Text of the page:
Deciding whether to close Sevier schools for weather is a serious matter

Nov. 27, 2013 @ 07:39 AM

For two to three months a year — November through February, specifically — school children across the country become amateur meteorologists.

You need an up-to-the-minute forecast? Ask a high school sophomore.

The reason for their excitement is the chance that snow or ice may close schools for a day or two, giving them a spontaneous and blissfully unscheduled break from their day-to-day studies.

For Jack Parton, Sevier County Director of Schools, and the rest of the decision-makers at the central office, things aren’t always so joyful.

Hard decisions must be made, often with weather still hours away.

“The decision is not taken lightly,” Dr. Debra Cline, Sevier County Schools assistant superintendent, said Tuesday. “A school day is important. But the most important thing is the safety and security of our children.”

Cline said Parton — who ultimately makes the decision on whether a school day is lost to weather — takes the duty seriously.

“Basically, when we have inclement weather that is coming in or has arrived, he keeps tabs or has a group of people ... that keeps tabs on the conditions of the roads,” Cline said.

At the first sign of foul weather, Parton’s advisors, including local law enforcement agencies, report back to him on road conditions around the county.

“If we have inclement weather that comes in through the night we have crews of people that actually get out and test those roads and look to see whether or not it would be safe for buses to travel on those roads,” Cline said. “And that would be true either for snow, ice or flooding conditions — any kind of conditions that change the road in a negative way. We have people that are out looking at that to see whether or not it’s safe for the buses to move.

“They report back ... Then, at that point, taking all that into advisement, (Parton) makes the call on whether or not we will run the buses and whether we’ll have school.”

One factor that can make the call tricky is the variety of areas covered by the school system.

“The fact that a large part of system the buses travel on mountainous roads (complicates things),” Cline said. “(Parton) has to look at all of that in terms of making a decision. He gets a tremendous amount of information from a team of people that he has go out and look at roads from various parts of the county.”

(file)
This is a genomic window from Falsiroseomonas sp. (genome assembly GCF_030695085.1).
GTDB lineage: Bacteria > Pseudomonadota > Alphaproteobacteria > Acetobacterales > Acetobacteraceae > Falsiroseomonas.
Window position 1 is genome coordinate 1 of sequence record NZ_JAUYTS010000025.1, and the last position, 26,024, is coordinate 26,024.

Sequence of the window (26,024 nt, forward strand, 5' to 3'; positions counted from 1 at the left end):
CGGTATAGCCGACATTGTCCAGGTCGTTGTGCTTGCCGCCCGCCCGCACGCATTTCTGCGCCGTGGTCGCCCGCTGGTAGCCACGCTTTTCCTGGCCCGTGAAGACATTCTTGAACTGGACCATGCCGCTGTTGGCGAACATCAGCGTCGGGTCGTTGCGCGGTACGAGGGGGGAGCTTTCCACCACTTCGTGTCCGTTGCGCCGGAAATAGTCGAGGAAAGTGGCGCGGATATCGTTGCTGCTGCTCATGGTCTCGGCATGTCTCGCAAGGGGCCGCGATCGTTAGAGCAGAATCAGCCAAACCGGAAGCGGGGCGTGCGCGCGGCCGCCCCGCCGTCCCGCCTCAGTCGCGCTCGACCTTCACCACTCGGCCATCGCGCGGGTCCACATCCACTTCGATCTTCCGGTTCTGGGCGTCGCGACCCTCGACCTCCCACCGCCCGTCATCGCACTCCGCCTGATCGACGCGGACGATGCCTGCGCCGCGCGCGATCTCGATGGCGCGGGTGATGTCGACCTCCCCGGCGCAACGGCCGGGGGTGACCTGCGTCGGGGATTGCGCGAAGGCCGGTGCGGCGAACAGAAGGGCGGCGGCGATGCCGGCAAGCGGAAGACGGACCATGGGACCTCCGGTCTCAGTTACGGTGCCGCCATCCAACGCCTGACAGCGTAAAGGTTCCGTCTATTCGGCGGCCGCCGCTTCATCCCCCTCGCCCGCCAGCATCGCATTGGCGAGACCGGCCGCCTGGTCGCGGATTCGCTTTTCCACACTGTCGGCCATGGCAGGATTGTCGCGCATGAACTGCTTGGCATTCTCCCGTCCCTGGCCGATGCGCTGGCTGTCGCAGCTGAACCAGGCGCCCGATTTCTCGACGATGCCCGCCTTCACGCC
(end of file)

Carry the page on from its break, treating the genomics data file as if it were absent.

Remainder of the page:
Based on the road conditions, the weather forecast and other factors, he then makes a decision.

“That comes from listening to and understanding a variety of sources,” Cline said. “In all cases, his responsibility — and he takes it very seriously — is to make the decision that’s in the best interest of the safety of children.”

Notifying parents

Once the decision on schools is made, the district sets off to notify parents as quickly as possible.

A telephone notification system is initiated almost immediately once Parton reaches a decision to cancel or delay school.

“The call is initiated immediately, but it takes some time,” Cline said, “because there’s close to 16,000 phones that are notified. So it takes a process for that to go through.

“A call goes out to the primary number that’s recorded for each student, and that happens in the early-morning hours, or at the most opportune time.

“If we know the evening before that the road conditions are such that we won’t be able to have school, he makes that call as early as is feasible,” Cline said. “The message is sent out as soon as the superintendent makes that decision.”

Area media outlets are also contacted to begin spreading the word through traditional means.

“We also put the closure notice on our website,” Cline said.

All or none

Some have questioned whether or not the county should break down cancellations to only hold out schools in the most affected areas.

But, being a consolidated school district, the county’s schools are either all in session or none are.

“It’s one unified school district that serves all of the county and all of the cities,” Cline said. “The decision is made to either have school in the entire county or not to have school in the entire county.”

Still, the thought surfaced once, years ago, to do things in sections. It was a plan that, once investigated, had too many problems.

“We had investigated at one time, years ago, looking at zones. But you get into some situations that are actually not feasible with school accountability with that,” Cline said.